We all use it, and technically we know what it is, but if I asked you to define Wi-Fi, would you be able to?
Wi-Fi is wireless networking technology that allows devices such as computers (laptops and desktops), mobile devices (like smartphones), and other equipment (printers, cameras, televisions, etc.) to interface with the Internet. It allows these devices to exchange information with one another, creating a network. Internet connectivity occurs through a wireless router. When you access Wi-Fi, you are connecting to a wireless router that allows your Wi-Fi-compatible devices to interface with the Internet.
What does Wi-Fi stand for?
Probably Wireless Fidelity or something, right? Wrong! Phil Belanger, a founding member of the Wi-Fi Alliance, has comprehensively dispelled the idea: “Wi-Fi doesn’t stand for anything. It is not an acronym. There is no meaning.”
The truth is that the organization needed a name for their standard that would be easier to remember than “IEEE 802.11b Direct Sequence”. So, they hired a marketing agency to name it and were given the choice of 10 options and that’s how the word Wi-Fi was born.
Belanger does concede that the organization did, in the early days of Wi-Fi, include the tag line “The Standard for Wireless Fidelity”. This was because board members found it hard to imagine having a name that didn’t mean anything and wanted to subsequently explain the name that had been invented for them, but Belanger says it was a mistake to do it, and the line was quickly dropped.
How does Wi-Fi work?
Unfortunately, we can’t talk about Wi-Fi without getting at least a little technical. The IEEE 802.11 standard defines the protocols that enable communications with current Wi-Fi-enabled wireless devices, including wireless routers and wireless access points. Wireless access points support different IEEE standards.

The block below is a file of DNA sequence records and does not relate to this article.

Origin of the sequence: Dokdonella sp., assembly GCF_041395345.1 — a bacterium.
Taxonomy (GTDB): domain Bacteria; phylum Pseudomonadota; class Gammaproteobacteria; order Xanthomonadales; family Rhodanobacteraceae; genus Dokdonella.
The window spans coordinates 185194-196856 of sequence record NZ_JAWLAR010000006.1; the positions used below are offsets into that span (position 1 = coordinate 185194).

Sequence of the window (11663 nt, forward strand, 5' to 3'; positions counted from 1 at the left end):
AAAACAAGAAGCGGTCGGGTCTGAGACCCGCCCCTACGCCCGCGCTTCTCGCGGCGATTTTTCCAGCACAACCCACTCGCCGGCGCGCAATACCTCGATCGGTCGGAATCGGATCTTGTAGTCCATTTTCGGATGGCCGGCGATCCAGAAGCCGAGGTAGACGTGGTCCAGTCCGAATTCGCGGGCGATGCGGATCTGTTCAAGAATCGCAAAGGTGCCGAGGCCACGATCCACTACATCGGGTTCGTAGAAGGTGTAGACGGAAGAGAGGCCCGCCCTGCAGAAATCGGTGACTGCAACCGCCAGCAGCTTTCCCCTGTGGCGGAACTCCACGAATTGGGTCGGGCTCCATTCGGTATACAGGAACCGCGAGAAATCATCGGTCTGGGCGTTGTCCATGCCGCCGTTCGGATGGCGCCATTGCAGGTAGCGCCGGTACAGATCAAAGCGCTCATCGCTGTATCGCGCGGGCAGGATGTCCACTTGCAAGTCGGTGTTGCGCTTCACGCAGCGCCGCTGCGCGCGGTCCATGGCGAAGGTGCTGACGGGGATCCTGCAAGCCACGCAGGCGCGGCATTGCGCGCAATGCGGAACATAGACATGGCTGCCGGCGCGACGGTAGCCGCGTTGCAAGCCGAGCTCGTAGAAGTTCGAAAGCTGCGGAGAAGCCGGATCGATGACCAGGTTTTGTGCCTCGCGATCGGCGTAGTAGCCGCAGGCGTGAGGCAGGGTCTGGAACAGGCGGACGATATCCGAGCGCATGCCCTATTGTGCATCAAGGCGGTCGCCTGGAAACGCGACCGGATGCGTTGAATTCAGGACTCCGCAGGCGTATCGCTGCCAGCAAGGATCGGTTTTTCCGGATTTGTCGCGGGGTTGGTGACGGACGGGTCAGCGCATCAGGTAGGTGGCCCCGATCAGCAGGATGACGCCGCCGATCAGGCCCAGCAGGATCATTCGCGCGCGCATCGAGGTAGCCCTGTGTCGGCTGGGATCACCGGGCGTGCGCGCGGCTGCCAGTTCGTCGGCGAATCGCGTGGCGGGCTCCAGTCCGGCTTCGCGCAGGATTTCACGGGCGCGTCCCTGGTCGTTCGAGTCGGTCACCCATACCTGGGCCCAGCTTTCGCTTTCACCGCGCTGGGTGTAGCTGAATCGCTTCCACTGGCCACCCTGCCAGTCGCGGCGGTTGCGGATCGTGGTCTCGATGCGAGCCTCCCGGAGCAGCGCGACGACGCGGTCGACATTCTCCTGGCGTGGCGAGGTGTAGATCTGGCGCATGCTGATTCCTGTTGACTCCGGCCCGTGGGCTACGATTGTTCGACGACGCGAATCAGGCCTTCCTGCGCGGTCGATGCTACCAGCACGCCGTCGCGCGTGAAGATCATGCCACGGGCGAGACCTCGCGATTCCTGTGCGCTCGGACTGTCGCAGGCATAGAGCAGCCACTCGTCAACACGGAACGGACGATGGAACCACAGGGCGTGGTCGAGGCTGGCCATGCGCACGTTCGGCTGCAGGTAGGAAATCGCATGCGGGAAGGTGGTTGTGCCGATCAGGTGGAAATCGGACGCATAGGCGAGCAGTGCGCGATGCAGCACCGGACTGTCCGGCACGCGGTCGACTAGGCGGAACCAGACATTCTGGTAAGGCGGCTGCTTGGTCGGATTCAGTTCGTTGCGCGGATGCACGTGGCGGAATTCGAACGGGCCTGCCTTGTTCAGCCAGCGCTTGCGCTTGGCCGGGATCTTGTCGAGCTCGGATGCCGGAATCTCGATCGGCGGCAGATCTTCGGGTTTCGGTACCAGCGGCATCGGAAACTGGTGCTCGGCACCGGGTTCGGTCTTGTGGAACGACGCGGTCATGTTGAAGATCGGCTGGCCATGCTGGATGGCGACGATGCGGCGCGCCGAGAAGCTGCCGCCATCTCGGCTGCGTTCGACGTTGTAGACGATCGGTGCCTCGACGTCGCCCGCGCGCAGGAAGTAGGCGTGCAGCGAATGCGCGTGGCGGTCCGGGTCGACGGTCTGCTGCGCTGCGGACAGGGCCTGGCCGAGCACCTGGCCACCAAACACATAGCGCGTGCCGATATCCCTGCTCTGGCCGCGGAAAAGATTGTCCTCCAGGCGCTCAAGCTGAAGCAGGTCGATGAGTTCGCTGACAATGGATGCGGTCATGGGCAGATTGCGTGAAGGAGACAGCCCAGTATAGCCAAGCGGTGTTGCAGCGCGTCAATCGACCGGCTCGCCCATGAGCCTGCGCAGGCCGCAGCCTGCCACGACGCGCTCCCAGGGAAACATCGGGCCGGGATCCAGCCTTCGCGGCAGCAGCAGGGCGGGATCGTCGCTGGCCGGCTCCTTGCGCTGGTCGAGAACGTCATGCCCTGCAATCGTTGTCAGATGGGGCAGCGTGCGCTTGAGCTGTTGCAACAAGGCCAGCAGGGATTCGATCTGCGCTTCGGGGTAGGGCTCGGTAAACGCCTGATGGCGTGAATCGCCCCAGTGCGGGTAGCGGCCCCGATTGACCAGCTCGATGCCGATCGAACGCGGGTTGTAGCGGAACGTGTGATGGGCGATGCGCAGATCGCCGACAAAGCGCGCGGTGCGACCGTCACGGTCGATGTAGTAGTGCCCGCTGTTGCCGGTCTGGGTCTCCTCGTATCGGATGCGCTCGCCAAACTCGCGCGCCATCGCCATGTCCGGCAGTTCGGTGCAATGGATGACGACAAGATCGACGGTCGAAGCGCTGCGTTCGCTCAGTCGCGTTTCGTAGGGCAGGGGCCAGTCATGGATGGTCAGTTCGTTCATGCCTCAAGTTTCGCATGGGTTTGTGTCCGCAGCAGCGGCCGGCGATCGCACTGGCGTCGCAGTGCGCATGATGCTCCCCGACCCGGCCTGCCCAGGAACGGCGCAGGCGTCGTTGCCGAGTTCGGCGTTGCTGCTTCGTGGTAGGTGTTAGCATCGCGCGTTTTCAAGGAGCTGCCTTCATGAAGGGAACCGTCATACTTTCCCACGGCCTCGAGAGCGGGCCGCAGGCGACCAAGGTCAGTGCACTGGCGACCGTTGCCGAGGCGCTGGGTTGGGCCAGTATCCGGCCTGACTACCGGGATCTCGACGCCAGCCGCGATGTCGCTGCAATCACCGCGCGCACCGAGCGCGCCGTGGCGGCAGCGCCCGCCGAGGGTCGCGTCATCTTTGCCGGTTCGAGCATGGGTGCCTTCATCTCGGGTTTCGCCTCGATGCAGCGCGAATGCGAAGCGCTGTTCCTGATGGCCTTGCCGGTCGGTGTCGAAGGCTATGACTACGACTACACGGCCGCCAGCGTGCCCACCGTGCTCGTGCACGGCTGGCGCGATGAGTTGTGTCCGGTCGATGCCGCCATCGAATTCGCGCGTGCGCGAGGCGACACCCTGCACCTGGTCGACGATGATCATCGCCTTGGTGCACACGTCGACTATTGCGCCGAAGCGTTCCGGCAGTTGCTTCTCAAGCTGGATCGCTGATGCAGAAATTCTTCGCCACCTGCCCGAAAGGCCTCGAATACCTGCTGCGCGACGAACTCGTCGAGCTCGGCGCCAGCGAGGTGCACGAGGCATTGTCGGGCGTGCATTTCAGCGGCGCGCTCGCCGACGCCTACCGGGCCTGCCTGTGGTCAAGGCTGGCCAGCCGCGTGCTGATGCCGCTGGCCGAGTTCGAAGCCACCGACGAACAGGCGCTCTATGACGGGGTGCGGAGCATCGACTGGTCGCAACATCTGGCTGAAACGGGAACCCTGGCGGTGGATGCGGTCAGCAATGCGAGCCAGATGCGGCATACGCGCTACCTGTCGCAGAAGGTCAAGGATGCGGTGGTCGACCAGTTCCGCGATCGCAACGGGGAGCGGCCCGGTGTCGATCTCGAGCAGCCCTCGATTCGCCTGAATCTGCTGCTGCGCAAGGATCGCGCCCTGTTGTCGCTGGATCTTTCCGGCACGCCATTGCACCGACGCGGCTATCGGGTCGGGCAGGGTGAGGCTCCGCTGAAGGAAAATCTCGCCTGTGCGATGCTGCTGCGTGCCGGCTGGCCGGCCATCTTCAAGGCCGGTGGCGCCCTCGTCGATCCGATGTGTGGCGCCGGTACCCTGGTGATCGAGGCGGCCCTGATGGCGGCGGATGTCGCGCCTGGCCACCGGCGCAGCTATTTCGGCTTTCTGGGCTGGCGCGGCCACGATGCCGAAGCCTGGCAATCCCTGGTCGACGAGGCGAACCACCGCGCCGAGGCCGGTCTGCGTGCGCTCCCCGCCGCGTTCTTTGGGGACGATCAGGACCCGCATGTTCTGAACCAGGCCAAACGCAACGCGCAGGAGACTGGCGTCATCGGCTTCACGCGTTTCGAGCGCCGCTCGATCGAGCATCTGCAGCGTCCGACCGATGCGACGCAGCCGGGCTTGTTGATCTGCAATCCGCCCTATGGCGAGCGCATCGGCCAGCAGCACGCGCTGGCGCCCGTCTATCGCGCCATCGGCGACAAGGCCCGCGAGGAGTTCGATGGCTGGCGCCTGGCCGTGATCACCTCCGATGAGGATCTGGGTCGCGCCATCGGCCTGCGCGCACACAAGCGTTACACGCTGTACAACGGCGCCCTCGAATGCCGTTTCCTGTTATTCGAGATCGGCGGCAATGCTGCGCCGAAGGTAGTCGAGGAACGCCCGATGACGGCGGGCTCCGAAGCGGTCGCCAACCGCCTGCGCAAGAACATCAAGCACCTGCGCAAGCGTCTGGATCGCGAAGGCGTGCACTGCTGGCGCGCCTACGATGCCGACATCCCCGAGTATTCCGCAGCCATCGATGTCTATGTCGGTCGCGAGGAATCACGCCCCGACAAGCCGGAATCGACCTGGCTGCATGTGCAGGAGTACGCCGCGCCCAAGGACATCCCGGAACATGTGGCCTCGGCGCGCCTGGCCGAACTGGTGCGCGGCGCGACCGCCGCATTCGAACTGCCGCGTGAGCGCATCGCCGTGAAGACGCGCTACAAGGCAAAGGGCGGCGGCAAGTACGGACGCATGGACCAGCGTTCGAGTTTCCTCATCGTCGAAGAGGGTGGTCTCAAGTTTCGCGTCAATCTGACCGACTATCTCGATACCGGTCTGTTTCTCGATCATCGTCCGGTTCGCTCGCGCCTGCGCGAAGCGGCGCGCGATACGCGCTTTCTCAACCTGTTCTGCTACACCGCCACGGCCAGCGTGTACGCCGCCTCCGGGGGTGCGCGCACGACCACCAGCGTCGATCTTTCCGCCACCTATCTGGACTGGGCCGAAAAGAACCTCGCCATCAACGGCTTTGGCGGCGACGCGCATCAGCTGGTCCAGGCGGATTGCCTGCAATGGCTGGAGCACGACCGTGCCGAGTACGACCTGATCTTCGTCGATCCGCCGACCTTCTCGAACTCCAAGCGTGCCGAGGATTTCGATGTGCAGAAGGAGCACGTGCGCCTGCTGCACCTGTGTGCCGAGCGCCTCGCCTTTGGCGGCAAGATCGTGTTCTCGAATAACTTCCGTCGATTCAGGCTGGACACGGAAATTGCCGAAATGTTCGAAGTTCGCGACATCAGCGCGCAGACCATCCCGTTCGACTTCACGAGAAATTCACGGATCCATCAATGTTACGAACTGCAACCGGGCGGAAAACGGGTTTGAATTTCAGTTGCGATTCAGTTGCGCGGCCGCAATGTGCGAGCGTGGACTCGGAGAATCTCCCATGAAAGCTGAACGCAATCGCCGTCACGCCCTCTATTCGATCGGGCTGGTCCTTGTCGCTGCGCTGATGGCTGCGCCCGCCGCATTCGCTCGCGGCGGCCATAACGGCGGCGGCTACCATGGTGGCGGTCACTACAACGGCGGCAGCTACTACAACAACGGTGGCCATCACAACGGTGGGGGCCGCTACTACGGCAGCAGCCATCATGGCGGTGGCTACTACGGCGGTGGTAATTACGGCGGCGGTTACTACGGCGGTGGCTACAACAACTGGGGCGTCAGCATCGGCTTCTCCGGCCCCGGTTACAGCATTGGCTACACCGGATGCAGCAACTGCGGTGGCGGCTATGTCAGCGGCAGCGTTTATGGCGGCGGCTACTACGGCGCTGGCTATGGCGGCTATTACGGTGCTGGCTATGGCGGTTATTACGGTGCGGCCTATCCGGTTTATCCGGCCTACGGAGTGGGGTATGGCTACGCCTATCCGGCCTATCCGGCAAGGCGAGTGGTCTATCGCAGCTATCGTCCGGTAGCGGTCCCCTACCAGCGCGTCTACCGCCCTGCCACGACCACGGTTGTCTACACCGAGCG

Each standard is an amendment that was made official over time. The standards operate on varying frequencies, deliver different bandwidth, and support different numbers of channels.
What is a wireless access point?
A wireless access point (AP) allows devices to connect to the wireless network. What an AP does for your network can be compared to what an amplifier does for your home stereo. An AP takes the bandwidth coming from a (wireless) router and stretches it so that many devices can connect to the network. But a wireless AP does more than simply extend Wi-Fi.
It also does the following:
• It gives useful data about the devices on the network.
• It provides proactive security.
• It serves many other practical purposes.
What is a wireless router?
Wireless routers are the hardware devices that Internet service providers use to connect you to their cable or xDSL Internet network. A wireless router is sometimes referred to as a wireless local area network (WLAN) device, which is also called a Wi-Fi network. A wireless router combines the networking functions of a wireless AP and a router.
Random facts about Wi-Fi
Here are some random facts about Wi-Fi.
Wi-Fi technology exists thanks to a Hollywood starlet
During World War II, Hollywood silver screen actress Hedy Lamarr invented frequency-hopping radio communications technology. This technology was instrumental in the development of Wi-Fi.
Wi-Fi’s kryptonite is water
The radio waves that Wi-Fi emits are easily absorbed in water. This means that you shouldn’t put your Wi-Fi router near fish tanks and aquariums because the interference stops your Wi-Fi from spreading around your home.
The world’s longest Wi-Fi signal was in Venezuela
According to the Guinness World Records, the longest Wi-Fi signal was shot 382 km between a couple of mountains in the Andes.
So, now if you’re asked to define Wi-Fi, you’ll be able to do it, right?